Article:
Definition of Scotched

1. Verb. (past of scotch) ¹



¹ Source: wiktionary.com

Definition of Scotched

1. scotch [v] - See also: scotch

Scotched Pictures

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Lexicographical Neighbors of Scotched

scorsing
scortations
scorzalite
scorzonera
scorzoneras
scot-free
scot and lot
scot free
scotch-hoppers
scotch argus
scotch arguses
scotch bonnet
scotch bonnets
scotched (current term)
scotcheroo
scotcheroos
scotches
scotching
scotchman
scoter
scoters
scotfree
scotia
scotias
scotic
scotino
scotinos
scotist

Literary usage of Scotched

Below you will find example usage of this term as found in modern and/or classical literature:

1. Preventable Diseases by Woods Hutchinson (1909)
"CHAPTER VII TUBERCULOSIS, A scotched SNAKE n CLOSELY allied to the discovery that sunlight and fresh air are fatal to the microorganisms of tuberculosis ..."

2. Sunshine and Storm in Rhodesia: Being a Narrative of Events in Matabeleland by Frederick Courteney Selous (1896)
"... VI Difficulties of the colonists much underrated—The Matabele campaign of 1893—Military spirit scotched, not killed—Estimated native losses— Disarmament ..."

3. Chronicles of the Twenty-first Regiment New York State Volunteers: Embracing by John Harrison Mills (1887)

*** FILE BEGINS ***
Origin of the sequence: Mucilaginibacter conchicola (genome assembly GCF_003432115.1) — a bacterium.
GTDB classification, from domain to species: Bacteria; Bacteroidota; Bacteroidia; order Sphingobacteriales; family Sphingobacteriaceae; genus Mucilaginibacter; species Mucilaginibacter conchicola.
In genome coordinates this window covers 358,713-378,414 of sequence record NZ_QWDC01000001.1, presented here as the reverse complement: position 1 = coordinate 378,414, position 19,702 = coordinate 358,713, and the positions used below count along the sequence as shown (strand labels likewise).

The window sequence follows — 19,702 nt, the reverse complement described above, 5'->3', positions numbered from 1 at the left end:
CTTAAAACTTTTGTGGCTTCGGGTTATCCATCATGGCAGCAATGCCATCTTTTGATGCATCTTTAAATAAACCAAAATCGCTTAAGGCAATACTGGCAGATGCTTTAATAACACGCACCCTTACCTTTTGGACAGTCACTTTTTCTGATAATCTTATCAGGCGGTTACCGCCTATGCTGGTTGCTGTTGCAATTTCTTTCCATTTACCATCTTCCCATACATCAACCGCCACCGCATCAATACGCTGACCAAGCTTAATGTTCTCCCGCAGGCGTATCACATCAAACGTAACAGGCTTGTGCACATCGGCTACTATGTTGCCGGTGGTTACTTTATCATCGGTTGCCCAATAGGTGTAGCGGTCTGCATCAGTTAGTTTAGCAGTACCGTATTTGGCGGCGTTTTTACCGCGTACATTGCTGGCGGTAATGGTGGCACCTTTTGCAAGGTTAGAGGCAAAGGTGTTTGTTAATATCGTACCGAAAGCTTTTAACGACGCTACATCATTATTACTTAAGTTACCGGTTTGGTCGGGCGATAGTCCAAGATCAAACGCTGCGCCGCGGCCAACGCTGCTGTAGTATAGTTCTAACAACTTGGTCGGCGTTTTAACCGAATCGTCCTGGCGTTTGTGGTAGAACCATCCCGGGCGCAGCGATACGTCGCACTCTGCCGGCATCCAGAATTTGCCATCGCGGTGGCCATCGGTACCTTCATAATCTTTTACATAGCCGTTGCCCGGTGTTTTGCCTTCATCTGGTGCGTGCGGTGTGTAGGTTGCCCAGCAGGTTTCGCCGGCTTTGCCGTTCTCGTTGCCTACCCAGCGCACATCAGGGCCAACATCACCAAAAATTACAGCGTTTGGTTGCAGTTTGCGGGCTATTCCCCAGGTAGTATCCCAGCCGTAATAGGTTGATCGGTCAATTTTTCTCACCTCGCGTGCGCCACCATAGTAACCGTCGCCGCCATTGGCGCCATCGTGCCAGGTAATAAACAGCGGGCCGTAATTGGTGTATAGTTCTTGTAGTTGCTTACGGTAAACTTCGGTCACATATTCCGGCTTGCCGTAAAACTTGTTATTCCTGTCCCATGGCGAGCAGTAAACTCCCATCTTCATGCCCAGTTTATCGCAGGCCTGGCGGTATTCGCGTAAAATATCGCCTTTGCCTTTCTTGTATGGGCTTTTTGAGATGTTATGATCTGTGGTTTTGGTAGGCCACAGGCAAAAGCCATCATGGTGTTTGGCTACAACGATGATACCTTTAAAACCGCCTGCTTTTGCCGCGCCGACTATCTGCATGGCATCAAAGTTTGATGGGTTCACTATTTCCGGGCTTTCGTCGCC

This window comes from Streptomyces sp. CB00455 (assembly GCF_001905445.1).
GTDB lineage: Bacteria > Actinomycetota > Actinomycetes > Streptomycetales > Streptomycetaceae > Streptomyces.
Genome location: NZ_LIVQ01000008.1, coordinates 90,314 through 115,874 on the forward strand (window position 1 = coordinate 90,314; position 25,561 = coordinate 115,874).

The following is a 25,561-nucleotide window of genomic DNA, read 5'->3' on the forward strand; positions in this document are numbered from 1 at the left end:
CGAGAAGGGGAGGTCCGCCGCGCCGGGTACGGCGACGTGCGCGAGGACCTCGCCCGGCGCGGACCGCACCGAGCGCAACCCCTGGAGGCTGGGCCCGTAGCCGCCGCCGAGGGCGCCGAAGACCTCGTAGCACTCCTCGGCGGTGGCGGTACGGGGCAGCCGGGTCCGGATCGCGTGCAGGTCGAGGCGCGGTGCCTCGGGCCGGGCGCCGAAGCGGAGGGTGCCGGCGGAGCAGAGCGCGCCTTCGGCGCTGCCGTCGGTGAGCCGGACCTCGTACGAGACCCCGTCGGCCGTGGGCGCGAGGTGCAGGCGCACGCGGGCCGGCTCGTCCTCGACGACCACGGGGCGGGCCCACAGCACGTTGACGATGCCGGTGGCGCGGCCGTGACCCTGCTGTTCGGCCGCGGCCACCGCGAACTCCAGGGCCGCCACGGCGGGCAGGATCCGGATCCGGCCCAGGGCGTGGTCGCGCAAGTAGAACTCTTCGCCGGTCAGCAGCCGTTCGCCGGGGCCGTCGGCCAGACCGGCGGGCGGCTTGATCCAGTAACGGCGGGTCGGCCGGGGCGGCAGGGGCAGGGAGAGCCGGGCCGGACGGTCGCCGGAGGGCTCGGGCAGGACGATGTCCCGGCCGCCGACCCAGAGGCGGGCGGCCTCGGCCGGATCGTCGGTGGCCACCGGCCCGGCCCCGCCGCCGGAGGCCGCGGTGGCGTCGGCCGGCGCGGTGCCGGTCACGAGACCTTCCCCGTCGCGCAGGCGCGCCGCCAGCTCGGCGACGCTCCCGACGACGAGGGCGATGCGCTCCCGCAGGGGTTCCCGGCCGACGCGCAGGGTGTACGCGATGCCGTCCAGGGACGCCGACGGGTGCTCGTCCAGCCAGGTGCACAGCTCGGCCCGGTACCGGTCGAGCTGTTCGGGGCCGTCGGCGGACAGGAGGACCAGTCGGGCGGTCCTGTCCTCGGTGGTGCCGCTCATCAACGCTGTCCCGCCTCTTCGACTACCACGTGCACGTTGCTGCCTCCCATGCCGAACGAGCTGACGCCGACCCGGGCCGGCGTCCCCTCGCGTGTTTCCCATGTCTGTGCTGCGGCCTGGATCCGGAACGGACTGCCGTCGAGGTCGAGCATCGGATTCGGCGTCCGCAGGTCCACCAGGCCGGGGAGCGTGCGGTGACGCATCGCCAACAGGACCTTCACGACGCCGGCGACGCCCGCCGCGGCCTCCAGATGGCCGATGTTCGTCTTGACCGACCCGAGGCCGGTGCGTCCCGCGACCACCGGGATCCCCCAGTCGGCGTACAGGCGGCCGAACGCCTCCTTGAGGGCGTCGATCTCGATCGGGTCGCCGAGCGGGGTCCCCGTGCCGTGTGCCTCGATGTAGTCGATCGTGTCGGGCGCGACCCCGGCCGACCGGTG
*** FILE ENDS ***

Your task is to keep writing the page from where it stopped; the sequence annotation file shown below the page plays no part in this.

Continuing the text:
"—A viper scotched.—First pay-day.—Life in Camp, and how we take it —A lesson concerning entrenchments.—Marching orders.—Rumors and anticipations. ..."

4. The Exploits of Myles Standish by Henry Johnson (1897)
"... A council of war—Sagacious plans—Standish sails on his plucky errand—The " little man " tries to keep his temper, and succeeds—scotched and killed ! ..."

5. Seeta by Meadows Taylor (1872)
"scotched, BUT NOT KILLED. IN a small obscure village of the ... indeed, and the ruffian would have been laid dead with the others we know of: scotched ..."

6. Paris Days and London Nights by Alice Ziska Snyder, Milton Valentine Snyder (1921)
"... Retirement in Ypres Sector Deceived Germans—Censors Consider a Newspaper "Beat" a Thing of Evil that Must Be scotched—German Newspapers' Absurd Stories ..."

7. Paris Days and London Nights by Alice Ziska Snyder, Milton Valentine Snyder (1921)
"... Blucher at Waterloo—British Retirement in Ypres Sector Deceived Germans—Censors Consider a Newspaper "Beat" a Thing of Evil that Must Be scotched—German ..."

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